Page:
Names that are missing are Julia Roberts, who signed on as a producer and then exec producer before bailing, and Tim Robbins, initially inked as the pilot’s director. Kyra Sedgwick, cast as a D.A., will be featured in later episodes. Boasting the talents of Platt and Sciorra isn’t enough, though, to make up for the lack of vision.

Queens Supreme

CBS, Fri. Jan. 10, 10 p.m.

Production: Filmed in Queens, N.Y., by CBS Prods. in association with Spelling Television, Shadowland Prods., Red Om Films and Revolution Studios. Executive producers, Kevin Fox, Elaine Goldsmith-Thomas, Deborah Schindler, Aaron Spelling, E. Duke Vincent; co-executive producers, Marjorie David, Keith Samples; producers, Steve Rose, Stephen Godchaux; co-producer, Linda McGibney; director, David Platt; writer, Godchaux.

Crew: Director of photography, Ron Fortunato; production designer, Cabot McMulen; music, Doug Cuomo; casting, Bonnie Finnegan. 60 MIN.

Cast: Jack Moran - Oliver Platt Thomas O'Neill - Robert Loggia Kim Vicidomini - Annabella Sciorra Rose Barnea - L. Scott Caldwell Carmen Hui - Marcy Harriell Mike Powell - James Madio Maude MacPherson - Kristen Johnson Tommy Ryan - Lee TergensenWith: Steve Mellor, Terry Schappert, Jackie Santiago, Adrian Maretinez, Marcia Jean Kurtz, Vincent Pastore, Adam Wade, Jim Doman, Jim Iorio, Keith Tisdell, Liana Pai, Will Chase.

More TV

  • 'Arrow' Star David Nykl Joins HBO

    'Arrow' Star David Nykl Joins HBO Europe's Spy Drama 'The Sleepers' (EXCLUSIVE)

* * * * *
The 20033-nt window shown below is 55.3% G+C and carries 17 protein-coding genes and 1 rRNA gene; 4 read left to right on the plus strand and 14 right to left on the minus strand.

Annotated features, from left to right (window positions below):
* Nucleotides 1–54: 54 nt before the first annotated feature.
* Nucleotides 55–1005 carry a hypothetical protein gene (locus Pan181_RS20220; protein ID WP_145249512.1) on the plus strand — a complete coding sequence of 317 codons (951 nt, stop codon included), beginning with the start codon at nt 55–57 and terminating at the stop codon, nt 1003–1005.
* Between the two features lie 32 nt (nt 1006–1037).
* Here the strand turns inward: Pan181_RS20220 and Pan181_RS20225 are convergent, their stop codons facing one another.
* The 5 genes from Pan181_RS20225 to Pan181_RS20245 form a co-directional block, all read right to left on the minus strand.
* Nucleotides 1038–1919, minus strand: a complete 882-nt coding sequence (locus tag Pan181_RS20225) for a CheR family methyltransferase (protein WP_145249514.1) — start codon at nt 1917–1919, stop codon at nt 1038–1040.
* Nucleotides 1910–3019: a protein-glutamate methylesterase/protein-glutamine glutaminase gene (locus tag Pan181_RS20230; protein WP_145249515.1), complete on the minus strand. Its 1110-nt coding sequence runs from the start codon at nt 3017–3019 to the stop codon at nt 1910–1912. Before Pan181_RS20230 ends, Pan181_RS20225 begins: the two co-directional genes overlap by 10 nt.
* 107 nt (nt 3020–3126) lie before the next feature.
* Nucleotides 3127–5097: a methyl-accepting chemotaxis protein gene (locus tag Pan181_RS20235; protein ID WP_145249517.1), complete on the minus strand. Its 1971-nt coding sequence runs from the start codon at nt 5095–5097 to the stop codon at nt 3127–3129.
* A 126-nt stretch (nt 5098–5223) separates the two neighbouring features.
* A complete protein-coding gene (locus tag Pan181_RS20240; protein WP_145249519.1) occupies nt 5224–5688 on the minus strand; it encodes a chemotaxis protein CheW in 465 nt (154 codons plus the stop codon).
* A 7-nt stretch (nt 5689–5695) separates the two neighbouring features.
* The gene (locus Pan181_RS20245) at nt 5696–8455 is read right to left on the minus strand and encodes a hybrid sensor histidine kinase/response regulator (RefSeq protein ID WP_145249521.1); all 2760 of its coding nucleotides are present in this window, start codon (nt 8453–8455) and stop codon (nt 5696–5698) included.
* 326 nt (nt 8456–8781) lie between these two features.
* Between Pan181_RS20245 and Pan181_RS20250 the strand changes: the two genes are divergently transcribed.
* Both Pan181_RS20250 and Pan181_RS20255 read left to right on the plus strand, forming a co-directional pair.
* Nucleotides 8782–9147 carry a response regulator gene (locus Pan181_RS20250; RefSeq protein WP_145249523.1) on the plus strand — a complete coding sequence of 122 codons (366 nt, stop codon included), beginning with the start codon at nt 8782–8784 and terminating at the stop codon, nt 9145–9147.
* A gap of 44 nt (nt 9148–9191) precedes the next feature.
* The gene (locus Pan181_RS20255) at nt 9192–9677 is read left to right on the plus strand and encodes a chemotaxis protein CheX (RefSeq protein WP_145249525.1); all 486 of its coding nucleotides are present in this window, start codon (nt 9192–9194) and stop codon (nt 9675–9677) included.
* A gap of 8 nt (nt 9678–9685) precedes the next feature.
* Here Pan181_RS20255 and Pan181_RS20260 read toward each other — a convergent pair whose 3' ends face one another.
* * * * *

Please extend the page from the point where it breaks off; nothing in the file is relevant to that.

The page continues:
“Arrow” actor David Nykl will star in “The Sleepers,” HBO Europe’s Czech spy drama, which has just gone into production. Nykl, who plays Anatoly Knyazev in The CW superhero series, will be joined by Hattie Morahan (“Beauty and the Beast”) in the HBO show. Tatiana Pauhofová, who was in HBO Europe’s Agnieszka Holland series “Burning [...]

  • ITV Studios Strikes International Deals for

    ITV Studios Strikes International Deals for Barcroft Shows (EXCLUSIVE)

    Discovery and Seven Network are among the international buyers for Barcroft Media series after ITV Studios’s sales arm brokered a raft of deals for the shows. Barcroft runs a suite of YouTube and digital channels and has short and mid-form content on platforms including Facebook Watch. It has had success repurposing these shorter shows into [...]

  • HBO Asia and Catchplay Team up

    HBO Asia and Catchplay Team up for ‘The World Between Us’

    Pan-regional pay-TV group HBO Asia and Taiwan-based streaming video company Catchplay are to jointly distribute Taiwanese crime drama “The World Between Us.” The 10-part series will air from March. Directed by award-winning filmmaker Lin Chun-Yang (“The Soul If Bread”) and written by the Lu Shih-Yuan (“Dear Ex”), “World” plunges into the aftermath of a mass [...]

  • BTF Media, Vince Gerardis Pact Sign

    NATPE: BTF Media, Vince Gerardis Pact for Six Projects (EXCLUSIVE)

    MIAMI — BTF Media, producer of breakout series “Hasta Que te Conocí” and “El Secreto de Selena,” is teaming with Vince Gerardis, a co-executive producer with George Martin on “Game of Thrones,” on a six-project co-production alliance. Spearheaded at BTF Media by founder-partner Ricardo Coeto, the agreement takes in the development and co-production of the [...]

  • First Look at SAG Awards' Cuban

    First Look at SAG Awards' Cuban-Inspired After-Party (EXCLUSIVE)

    Celebrities at this year’s SAG Awards won’t have to go far for some tropical fun. Sunday’s annual post-show gala, hosted by People magazine for the 23rd year, is set to feature a Cuban-themed party space adjacent to the Shrine Auditorium. “We’re kind of going back to more of a thematic element. I have some close [...]

More From Our Brands

Access exclusive content